Writing a Will: What Business Owners Need to Know

To help you protect your business assets, we’ll be exploring everything you need to know about writing a will…

If you’re a business owner or own shares in a company, it can make things very complicated if you fail to protect your business assets when writing your will.

Without a will in place, disputes may arise over inheritance and the future of your business. In worst cases, this could lead to someone taking over your business who doesn’t have the skills or interest in running it properly, or your business not heading in the direction you wished.

So to avoid family members and business individuals from having to going down the route of contesting a will in the UK, in this article we’ll be sharing actionable tips business owners can take when writing a will.

What Business Owners Need to Consider in their Will

As a business owner, there are a few things you need to be aware of when writing a will. Below, we’ll be discussing some of these different factors:

Inheritance Tax

If the assets that you are leaving in your will are worth over £325,000, your loved ones will most likely have to pay inheritance tax on their bequest. While this is standard, there are often deductions that can be made if you were to plan ahead.

In the UK, business owners are entitled to Business Relief which can allow your beneficiaries between 50% and 100% of an individual’s business assets. This can be passed on while the owner is still alive or as part of a will. Failure to consider your business when writing your will can mean your beneficiaries may have to pay the maximum amount of inheritance tax.

Leadership Issues

As a business owner, it’s vital that you state clearly in your will the names of individuals who should take leadership of your company in the event of your death. Failing to do this can leave your business in jeopardy as its leadership may be taken over by somebody who is entirely unsuitable and who does not have the best interests of the business at heart.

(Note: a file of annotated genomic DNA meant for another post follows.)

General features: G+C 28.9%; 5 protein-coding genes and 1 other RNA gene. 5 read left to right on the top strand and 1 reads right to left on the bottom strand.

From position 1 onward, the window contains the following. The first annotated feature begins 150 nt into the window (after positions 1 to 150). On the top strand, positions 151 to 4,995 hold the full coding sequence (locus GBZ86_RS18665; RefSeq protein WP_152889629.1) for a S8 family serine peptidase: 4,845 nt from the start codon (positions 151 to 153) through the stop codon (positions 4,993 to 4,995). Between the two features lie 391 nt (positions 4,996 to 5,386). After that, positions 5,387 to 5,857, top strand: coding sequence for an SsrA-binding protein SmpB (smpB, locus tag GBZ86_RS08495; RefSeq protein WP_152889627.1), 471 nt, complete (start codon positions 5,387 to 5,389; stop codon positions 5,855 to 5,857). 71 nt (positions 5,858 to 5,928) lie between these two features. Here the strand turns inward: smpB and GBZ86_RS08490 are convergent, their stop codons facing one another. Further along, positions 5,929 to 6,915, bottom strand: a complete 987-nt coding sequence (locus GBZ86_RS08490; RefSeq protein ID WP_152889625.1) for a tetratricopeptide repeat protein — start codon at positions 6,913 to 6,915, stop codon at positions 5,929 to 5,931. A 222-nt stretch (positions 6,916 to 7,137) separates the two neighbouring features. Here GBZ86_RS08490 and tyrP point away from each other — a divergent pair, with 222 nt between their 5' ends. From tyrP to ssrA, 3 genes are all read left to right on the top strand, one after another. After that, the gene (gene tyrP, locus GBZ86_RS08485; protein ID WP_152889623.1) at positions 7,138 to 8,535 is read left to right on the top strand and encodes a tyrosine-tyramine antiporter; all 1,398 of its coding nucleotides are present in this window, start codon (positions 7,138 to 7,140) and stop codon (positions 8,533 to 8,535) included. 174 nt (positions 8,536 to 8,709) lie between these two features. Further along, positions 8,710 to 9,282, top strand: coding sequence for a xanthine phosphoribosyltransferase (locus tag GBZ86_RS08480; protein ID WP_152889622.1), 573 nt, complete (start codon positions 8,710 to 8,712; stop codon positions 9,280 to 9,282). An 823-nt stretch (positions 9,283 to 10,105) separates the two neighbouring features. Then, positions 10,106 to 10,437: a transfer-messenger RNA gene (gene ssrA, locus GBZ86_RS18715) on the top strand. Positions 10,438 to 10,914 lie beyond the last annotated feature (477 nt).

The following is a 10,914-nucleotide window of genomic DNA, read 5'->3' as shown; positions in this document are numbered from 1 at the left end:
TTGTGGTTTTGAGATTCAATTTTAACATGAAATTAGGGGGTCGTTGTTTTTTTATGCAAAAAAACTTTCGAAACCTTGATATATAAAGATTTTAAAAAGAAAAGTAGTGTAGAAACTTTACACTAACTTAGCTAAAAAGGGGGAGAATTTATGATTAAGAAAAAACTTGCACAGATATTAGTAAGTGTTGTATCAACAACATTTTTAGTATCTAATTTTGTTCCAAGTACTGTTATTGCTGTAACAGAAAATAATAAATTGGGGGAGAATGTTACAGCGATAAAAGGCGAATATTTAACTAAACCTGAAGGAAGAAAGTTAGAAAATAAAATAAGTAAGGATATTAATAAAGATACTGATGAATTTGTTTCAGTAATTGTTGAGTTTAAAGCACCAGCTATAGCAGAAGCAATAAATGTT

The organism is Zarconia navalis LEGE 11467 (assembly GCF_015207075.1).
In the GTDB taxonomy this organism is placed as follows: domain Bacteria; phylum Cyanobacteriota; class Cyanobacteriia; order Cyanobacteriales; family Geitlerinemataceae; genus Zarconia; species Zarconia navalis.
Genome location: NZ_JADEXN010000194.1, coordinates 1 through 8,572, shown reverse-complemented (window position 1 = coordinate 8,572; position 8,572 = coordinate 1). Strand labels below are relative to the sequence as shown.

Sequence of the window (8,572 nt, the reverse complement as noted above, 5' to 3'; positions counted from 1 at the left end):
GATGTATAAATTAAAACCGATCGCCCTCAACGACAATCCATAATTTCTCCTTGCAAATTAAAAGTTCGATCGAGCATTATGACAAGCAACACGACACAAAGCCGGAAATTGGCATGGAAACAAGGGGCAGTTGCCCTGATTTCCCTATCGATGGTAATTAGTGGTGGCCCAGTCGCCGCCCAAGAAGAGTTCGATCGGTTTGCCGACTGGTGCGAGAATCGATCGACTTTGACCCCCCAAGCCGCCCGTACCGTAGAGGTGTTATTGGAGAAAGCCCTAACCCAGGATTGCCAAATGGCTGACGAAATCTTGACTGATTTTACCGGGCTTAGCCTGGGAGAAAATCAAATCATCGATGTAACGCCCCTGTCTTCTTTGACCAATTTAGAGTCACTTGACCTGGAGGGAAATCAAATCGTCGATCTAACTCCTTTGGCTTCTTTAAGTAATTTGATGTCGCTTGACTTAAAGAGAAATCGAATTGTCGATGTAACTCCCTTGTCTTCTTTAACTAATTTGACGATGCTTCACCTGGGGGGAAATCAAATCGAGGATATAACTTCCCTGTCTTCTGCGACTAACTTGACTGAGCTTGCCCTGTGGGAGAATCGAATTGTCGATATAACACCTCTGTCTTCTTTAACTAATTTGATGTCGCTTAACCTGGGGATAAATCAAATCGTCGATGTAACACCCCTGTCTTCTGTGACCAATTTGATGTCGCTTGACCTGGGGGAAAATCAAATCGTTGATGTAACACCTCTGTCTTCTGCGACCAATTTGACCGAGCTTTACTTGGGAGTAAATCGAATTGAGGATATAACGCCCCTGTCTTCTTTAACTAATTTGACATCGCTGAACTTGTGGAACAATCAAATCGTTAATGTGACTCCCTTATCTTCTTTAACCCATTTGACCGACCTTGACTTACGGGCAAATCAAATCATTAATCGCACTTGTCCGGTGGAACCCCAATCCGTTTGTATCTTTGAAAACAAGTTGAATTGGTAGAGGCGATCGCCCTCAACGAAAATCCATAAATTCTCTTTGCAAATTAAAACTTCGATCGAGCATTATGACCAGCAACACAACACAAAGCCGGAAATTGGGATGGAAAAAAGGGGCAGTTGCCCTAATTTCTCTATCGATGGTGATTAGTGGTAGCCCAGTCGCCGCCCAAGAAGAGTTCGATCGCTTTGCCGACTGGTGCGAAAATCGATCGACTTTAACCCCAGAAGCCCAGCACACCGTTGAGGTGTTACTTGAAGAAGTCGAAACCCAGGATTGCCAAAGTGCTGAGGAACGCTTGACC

If you hold shares in your business, it is imperative that you detail clearly in your will who your shares should go to after you’re gone. Failing to do this can have serious consequences, including:

  • If you are separated from a spouse but still legally married, they may be awarded your shares along with other assets.
  • If you are living with, but not married to a partner, they will not automatically inherit in the event of your death so, if you intend for them to inherit any part of your business, including shares, this needs to be made crystal clear in your will.
  • Disputes could arise over who’s received shares and who hasn’t, as well as the amounts. This can add extra stress to family members and individuals who are already experiencing loss.


If you’ve spent a lot of time, money and effort into building your business, it’s understandable that you will want it to continue to run with the same set of values and standards after you pass.

The only way to ensure that this happens is to make this very clear in your will. For example, you may want to include a clause which details the things you wish for the business going forward. Failing to do this means that there will be no provisions regarding the integrity of your business in the future which may harm it considerably.

Future Proofing Your Business for Years to Come

When writing your will, your business should be treated in the same way as your other assets such as your house or your car. You need to think carefully about who should stand to gain financially from the business as well as who will do the best job of running it in your absence.

Detailing all of this in your will means that, in most cases, your business will continue to run successfully and there should be a seamless transition without any downtime or delay on payments to creditors and staff.

Please be advised that this article is for general informational purposes only, and should not be used as a substitute for advice from a trained legal professional. Be sure to consult a wills and probate lawyer/solicitor if you’re seeking advice on including your business assets into your will. We are not liable for risks or issues associated with using or acting upon the information on this site.

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